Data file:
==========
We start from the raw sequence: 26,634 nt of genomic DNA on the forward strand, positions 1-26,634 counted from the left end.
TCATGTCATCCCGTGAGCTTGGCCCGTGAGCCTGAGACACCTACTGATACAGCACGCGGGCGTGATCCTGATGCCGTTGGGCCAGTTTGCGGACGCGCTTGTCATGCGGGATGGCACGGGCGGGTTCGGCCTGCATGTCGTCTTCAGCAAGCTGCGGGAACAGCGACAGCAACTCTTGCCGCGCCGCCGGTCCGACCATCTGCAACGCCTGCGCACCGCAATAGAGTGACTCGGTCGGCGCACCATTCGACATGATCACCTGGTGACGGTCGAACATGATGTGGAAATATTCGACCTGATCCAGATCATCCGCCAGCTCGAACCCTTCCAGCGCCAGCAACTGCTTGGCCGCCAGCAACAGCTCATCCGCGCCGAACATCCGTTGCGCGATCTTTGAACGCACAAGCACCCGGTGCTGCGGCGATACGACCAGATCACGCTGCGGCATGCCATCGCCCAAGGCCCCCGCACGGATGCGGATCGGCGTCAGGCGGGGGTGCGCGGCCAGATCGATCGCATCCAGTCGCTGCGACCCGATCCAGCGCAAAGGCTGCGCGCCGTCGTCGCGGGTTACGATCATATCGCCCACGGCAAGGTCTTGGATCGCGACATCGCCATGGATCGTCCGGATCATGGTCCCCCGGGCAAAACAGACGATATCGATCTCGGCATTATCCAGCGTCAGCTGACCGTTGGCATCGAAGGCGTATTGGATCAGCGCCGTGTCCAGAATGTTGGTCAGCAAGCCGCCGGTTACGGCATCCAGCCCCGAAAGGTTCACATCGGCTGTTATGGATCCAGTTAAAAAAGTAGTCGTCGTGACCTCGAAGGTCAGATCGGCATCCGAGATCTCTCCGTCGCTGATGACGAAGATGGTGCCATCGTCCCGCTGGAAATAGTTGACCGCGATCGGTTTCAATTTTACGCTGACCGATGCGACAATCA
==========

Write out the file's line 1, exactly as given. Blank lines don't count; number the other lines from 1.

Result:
We start from the raw sequence: 26,634 nt of genomic DNA on the forward strand, positions 1-26,634 counted from the left end.